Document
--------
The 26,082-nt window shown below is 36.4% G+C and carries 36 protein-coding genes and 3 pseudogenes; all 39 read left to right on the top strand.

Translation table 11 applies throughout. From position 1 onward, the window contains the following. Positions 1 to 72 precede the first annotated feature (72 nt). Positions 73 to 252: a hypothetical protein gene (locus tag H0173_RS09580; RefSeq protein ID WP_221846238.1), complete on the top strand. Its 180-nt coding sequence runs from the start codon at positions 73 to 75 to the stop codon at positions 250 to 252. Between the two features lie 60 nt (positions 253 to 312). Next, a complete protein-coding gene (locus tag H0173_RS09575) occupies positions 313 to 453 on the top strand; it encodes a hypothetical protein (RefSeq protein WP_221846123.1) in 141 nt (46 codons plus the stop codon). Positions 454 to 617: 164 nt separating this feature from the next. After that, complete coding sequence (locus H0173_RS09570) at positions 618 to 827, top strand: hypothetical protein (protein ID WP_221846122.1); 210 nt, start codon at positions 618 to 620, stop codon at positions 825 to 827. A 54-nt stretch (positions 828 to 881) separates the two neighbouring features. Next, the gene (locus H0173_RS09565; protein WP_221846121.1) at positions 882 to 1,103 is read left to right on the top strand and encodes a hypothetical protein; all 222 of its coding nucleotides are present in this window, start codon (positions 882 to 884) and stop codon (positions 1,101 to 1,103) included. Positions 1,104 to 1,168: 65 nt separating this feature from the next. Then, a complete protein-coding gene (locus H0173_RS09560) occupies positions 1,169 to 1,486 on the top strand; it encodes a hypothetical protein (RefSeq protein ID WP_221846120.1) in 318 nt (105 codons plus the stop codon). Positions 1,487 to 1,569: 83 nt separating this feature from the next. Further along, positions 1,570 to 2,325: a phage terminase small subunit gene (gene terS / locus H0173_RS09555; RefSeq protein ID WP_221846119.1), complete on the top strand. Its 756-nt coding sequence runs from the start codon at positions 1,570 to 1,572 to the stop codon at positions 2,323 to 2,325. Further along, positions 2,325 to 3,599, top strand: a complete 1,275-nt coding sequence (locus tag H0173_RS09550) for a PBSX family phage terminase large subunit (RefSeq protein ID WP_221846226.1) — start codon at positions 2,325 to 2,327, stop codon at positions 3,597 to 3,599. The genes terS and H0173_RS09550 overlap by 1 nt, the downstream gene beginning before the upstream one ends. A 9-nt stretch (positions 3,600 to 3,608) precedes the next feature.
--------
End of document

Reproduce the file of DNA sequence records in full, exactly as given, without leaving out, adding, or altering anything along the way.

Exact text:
The 26,082-nt window shown below is 36.4% G+C and carries 36 protein-coding genes and 3 pseudogenes; all 39 read left to right on the top strand.

Translation table 11 applies throughout. From position 1 onward, the window contains the following. Positions 1 to 72 precede the first annotated feature (72 nt). Positions 73 to 252: a hypothetical protein gene (locus tag H0173_RS09580; RefSeq protein ID WP_221846238.1), complete on the top strand. Its 180-nt coding sequence runs from the start codon at positions 73 to 75 to the stop codon at positions 250 to 252. Between the two features lie 60 nt (positions 253 to 312). Next, a complete protein-coding gene (locus tag H0173_RS09575) occupies positions 313 to 453 on the top strand; it encodes a hypothetical protein (RefSeq protein WP_221846123.1) in 141 nt (46 codons plus the stop codon). Positions 454 to 617: 164 nt separating this feature from the next. After that, complete coding sequence (locus H0173_RS09570) at positions 618 to 827, top strand: hypothetical protein (protein ID WP_221846122.1); 210 nt, start codon at positions 618 to 620, stop codon at positions 825 to 827. A 54-nt stretch (positions 828 to 881) separates the two neighbouring features. Next, the gene (locus H0173_RS09565; protein WP_221846121.1) at positions 882 to 1,103 is read left to right on the top strand and encodes a hypothetical protein; all 222 of its coding nucleotides are present in this window, start codon (positions 882 to 884) and stop codon (positions 1,101 to 1,103) included. Positions 1,104 to 1,168: 65 nt separating this feature from the next. Then, a complete protein-coding gene (locus H0173_RS09560) occupies positions 1,169 to 1,486 on the top strand; it encodes a hypothetical protein (RefSeq protein ID WP_221846120.1) in 318 nt (105 codons plus the stop codon). Positions 1,487 to 1,569: 83 nt separating this feature from the next. Further along, positions 1,570 to 2,325: a phage terminase small subunit gene (gene terS / locus H0173_RS09555; RefSeq protein ID WP_221846119.1), complete on the top strand. Its 756-nt coding sequence runs from the start codon at positions 1,570 to 1,572 to the stop codon at positions 2,323 to 2,325. Further along, positions 2,325 to 3,599, top strand: a complete 1,275-nt coding sequence (locus tag H0173_RS09550) for a PBSX family phage terminase large subunit (RefSeq protein ID WP_221846226.1) — start codon at positions 2,325 to 2,327, stop codon at positions 3,597 to 3,599. The genes terS and H0173_RS09550 overlap by 1 nt, the downstream gene beginning before the upstream one ends. A 9-nt stretch (positions 3,600 to 3,608) precedes the next feature.